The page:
The Birth of Milton Keynes

Half a century ago, most of North Bucks was in agricultural use. The small railway town of Wolverton, developed in the 19th century, was the only town of any significance, although smaller market towns such as Stony Stratford, Olney, Newport Pagnell and Fenny Stratford might quarrel with that assessment. Bletchley had developed at a pace since the end of World War II.

In the 1960s the government was seeking to build a large new town to accommodate a rising population. Several locations were considered but North Bucks seemed to be leading the way, and in January 1967 the new town, to be named Milton Keynes, was announced.

Since then the new town has reached its projected target population of 250,000 and is still growing.

John Taylor has embarked on a series of books describing the genesis of Milton Keynes and will be completed in three or four volumes. Volume 1, Decision, details the political wrangling leading u to the January 1967 decision; Volume 2, The Master Plan, describes how the Development Corporation and leading town planners developed a framework and a plan for the new town. Further volumes will detail the implementation and development of the new town.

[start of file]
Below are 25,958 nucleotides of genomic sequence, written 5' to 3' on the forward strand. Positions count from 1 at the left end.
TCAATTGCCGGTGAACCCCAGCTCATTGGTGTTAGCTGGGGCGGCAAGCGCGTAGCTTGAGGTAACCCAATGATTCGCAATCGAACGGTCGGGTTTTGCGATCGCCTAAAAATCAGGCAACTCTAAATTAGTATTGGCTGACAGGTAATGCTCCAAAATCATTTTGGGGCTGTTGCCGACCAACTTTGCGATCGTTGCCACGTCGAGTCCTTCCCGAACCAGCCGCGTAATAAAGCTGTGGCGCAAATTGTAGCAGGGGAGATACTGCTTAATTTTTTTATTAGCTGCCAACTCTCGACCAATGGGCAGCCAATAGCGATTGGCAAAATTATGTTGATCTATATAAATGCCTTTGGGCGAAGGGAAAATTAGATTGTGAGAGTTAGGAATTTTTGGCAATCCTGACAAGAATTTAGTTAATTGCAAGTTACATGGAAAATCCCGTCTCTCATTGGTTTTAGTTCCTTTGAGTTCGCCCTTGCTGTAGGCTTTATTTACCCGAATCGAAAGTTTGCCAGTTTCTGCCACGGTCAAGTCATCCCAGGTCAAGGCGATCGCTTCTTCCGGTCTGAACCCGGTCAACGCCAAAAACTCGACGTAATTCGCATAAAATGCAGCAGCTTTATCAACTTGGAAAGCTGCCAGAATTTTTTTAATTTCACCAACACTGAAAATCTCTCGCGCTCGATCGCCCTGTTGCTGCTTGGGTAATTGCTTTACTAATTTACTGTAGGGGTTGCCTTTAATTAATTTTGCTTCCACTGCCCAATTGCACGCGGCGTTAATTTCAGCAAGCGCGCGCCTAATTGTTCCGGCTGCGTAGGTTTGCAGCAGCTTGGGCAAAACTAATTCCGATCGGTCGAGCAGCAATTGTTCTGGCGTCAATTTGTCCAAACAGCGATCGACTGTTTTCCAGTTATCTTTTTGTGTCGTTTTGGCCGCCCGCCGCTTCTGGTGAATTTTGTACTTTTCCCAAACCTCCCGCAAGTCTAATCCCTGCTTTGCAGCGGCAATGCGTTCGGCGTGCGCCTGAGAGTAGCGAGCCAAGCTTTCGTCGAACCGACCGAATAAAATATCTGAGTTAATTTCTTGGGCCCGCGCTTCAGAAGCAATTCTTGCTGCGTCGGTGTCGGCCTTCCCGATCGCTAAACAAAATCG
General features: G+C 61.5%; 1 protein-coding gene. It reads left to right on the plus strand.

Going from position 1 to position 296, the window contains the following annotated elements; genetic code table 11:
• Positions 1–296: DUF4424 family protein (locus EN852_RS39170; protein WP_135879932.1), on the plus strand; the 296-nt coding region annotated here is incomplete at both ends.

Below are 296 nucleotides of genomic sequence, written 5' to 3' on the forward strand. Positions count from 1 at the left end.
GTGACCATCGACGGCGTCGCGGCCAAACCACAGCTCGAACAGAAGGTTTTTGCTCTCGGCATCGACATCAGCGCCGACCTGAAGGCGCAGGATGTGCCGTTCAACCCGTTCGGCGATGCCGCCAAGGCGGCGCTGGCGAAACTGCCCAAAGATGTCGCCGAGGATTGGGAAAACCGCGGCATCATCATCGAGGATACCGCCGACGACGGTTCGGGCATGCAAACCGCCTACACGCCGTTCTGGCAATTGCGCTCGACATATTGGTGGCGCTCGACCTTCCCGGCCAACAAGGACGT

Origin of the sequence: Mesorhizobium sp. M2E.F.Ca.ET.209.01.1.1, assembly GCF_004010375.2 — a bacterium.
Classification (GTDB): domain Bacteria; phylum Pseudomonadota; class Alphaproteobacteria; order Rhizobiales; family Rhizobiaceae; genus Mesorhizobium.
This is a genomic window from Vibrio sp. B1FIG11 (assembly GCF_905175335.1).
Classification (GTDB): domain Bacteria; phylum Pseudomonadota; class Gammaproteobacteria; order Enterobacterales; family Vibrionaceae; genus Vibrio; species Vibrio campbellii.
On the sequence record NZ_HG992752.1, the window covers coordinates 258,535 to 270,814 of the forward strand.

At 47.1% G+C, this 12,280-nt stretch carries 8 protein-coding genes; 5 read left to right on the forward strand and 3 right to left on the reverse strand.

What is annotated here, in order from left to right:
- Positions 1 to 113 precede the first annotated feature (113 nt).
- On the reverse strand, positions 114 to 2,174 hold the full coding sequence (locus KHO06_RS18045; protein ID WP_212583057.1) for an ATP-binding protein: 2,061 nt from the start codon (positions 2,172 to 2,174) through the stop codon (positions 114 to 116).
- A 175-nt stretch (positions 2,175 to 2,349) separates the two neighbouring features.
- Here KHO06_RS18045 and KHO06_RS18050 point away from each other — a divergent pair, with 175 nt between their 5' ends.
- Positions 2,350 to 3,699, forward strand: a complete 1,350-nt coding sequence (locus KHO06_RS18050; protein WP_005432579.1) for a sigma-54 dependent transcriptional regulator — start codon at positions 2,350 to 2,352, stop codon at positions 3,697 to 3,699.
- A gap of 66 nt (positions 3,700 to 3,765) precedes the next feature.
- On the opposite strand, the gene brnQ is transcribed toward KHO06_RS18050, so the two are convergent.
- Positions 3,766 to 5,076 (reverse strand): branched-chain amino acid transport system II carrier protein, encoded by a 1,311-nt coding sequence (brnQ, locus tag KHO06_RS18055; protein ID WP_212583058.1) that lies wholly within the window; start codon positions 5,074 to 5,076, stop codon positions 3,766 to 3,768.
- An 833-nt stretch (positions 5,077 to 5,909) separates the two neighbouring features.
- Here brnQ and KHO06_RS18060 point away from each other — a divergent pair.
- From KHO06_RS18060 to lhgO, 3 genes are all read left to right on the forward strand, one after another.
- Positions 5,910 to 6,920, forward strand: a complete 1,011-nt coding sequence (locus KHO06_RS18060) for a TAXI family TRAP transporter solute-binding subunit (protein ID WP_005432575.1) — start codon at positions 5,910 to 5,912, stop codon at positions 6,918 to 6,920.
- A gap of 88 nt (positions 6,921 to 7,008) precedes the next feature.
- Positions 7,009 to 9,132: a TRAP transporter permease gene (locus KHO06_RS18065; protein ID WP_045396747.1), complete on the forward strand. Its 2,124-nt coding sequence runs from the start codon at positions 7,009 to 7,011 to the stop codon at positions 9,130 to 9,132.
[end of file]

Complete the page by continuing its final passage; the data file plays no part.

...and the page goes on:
Volume 1: Decision was published in hardcover in January 2017 and in paperback the following year. Both are in print: Hardcover: ISBN: 9781909054400 £20; Paperback: ISBN: 9781909054455 £11.99

Volume 2: The Master Plan is published in hardcover in 2019. A paperback edition will follow next year. ISBN: 9781909054592 £20

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